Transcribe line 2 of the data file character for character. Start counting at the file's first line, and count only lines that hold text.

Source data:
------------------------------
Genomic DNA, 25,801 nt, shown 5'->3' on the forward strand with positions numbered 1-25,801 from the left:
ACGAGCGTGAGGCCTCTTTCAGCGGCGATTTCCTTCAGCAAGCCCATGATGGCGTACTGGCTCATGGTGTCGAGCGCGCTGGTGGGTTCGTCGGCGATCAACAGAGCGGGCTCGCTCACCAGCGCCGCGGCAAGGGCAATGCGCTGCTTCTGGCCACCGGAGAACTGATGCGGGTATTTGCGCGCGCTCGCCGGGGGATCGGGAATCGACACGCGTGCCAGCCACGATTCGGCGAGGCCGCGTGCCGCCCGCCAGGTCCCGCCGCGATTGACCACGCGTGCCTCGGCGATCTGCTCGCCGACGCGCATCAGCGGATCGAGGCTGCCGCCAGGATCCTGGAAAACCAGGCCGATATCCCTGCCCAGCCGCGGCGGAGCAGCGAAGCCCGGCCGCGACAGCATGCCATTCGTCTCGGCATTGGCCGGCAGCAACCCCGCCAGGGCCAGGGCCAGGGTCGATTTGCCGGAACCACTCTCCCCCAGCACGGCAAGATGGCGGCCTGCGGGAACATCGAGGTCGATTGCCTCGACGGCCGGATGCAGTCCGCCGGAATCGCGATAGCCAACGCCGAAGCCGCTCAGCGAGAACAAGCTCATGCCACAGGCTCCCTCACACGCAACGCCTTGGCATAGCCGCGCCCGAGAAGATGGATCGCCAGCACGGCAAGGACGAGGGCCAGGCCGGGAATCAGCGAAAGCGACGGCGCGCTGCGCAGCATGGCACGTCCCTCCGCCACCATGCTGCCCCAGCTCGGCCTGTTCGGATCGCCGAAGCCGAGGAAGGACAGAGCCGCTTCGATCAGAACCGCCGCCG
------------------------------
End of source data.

ACGAGCGTGAGGCCTCTTTCAGCGGCGATTTCCTTCAGCAAGCCCATGATGGCGTACTGGCTCATGGTGTCGAGCGCGCTGGTGGGTTCGTCGGCGATCAACAGAGCGGGCTCGCTCACCAGCGCCGCGGCAAGGGCAATGCGCTGCTTCTGGCCACCGGAGAACTGATGCGGGTATTTGCGCGCGCTCGCCGGGGGATCGGGAATCGACACGCGTGCCAGCCACGATTCGGCGAGGCCGCGTGCCGCCCGCCAGGTCCCGCCGCGATTGACCACGCGTGCCTCGGCGATCTGCTCGCCGACGCGCATCAGCGGATCGAGGCTGCCGCCAGGATCCTGGAAAACCAGGCCGATATCCCTGCCCAGCCGCGGCGGAGCAGCGAAGCCCGGCCGCGACAGCATGCCATTCGTCTCGGCATTGGCCGGCAGCAACCCCGCCAGGGCCAGGGCCAGGGTCGATTTGCCGGAACCACTCTCCCCCAGCACGGCAAGATGGCGGCCTGCGGGAACATCGAGGTCGATTGCCTCGACGGCCGGATGCAGTCCGCCGGAATCGCGATAGCCAACGCCGAAGCCGCTCAGCGAGAACAAGCTCATGCCACAGGCTCCCTCACACGCAACGCCTTGGCATAGCCGCGCCCGAGAAGATGGATCGCCAGCACGGCAAGGACGAGGGCCAGGCCGGGAATCAGCGAAAGCGACGGCGCGCTGCGCAGCATGGCACGTCCCTCCGCCACCATGCTGCCCCAGCTCGGCCTGTTCGGATCGCCGAAGCCGAGGAAGGACAGAGCCGCTTCGATCAGAACCGCCGCCG